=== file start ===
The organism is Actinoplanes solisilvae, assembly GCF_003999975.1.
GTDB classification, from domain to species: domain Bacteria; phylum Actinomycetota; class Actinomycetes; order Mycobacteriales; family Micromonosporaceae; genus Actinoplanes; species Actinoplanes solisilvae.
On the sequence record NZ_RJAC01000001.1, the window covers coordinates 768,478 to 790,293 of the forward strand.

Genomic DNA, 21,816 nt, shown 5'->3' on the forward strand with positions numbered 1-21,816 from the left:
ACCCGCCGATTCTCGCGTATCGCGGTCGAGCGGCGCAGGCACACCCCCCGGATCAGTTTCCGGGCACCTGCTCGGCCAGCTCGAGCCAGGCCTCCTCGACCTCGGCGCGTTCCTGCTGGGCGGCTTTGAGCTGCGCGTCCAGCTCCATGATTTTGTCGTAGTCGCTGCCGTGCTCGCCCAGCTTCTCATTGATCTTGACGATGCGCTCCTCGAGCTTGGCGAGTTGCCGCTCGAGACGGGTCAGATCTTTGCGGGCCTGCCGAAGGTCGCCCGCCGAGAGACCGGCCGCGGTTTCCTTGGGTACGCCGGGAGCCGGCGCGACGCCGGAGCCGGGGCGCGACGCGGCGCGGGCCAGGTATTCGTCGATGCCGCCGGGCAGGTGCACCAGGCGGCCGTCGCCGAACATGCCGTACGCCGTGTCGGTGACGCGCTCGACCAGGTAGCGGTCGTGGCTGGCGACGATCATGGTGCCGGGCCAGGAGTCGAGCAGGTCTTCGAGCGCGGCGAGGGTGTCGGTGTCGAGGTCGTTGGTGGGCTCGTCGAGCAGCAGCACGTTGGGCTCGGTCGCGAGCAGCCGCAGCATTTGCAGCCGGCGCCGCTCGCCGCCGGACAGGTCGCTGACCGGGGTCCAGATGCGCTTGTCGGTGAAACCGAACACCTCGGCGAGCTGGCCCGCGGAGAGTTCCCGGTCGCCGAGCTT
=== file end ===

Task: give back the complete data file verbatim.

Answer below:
The organism is Actinoplanes solisilvae, assembly GCF_003999975.1.
GTDB classification, from domain to species: domain Bacteria; phylum Actinomycetota; class Actinomycetes; order Mycobacteriales; family Micromonosporaceae; genus Actinoplanes; species Actinoplanes solisilvae.
On the sequence record NZ_RJAC01000001.1, the window covers coordinates 768,478 to 790,293 of the forward strand.

Genomic DNA, 21,816 nt, shown 5'->3' on the forward strand with positions numbered 1-21,816 from the left:
ACCCGCCGATTCTCGCGTATCGCGGTCGAGCGGCGCAGGCACACCCCCCGGATCAGTTTCCGGGCACCTGCTCGGCCAGCTCGAGCCAGGCCTCCTCGACCTCGGCGCGTTCCTGCTGGGCGGCTTTGAGCTGCGCGTCCAGCTCCATGATTTTGTCGTAGTCGCTGCCGTGCTCGCCCAGCTTCTCATTGATCTTGACGATGCGCTCCTCGAGCTTGGCGAGTTGCCGCTCGAGACGGGTCAGATCTTTGCGGGCCTGCCGAAGGTCGCCCGCCGAGAGACCGGCCGCGGTTTCCTTGGGTACGCCGGGAGCCGGCGCGACGCCGGAGCCGGGGCGCGACGCGGCGCGGGCCAGGTATTCGTCGATGCCGCCGGGCAGGTGCACCAGGCGGCCGTCGCCGAACATGCCGTACGCCGTGTCGGTGACGCGCTCGACCAGGTAGCGGTCGTGGCTGGCGACGATCATGGTGCCGGGCCAGGAGTCGAGCAGGTCTTCGAGCGCGGCGAGGGTGTCGGTGTCGAGGTCGTTGGTGGGCTCGTCGAGCAGCAGCACGTTGGGCTCGGTCGCGAGCAGCCGCAGCATTTGCAGCCGGCGCCGCTCGCCGCCGGACAGGTCGCTGACCGGGGTCCAGATGCGCTTGTCGGTGAAACCGAACACCTCGGCGAGCTGGCCCGCGGAGAGTTCCCGGTCGCCGAGCTT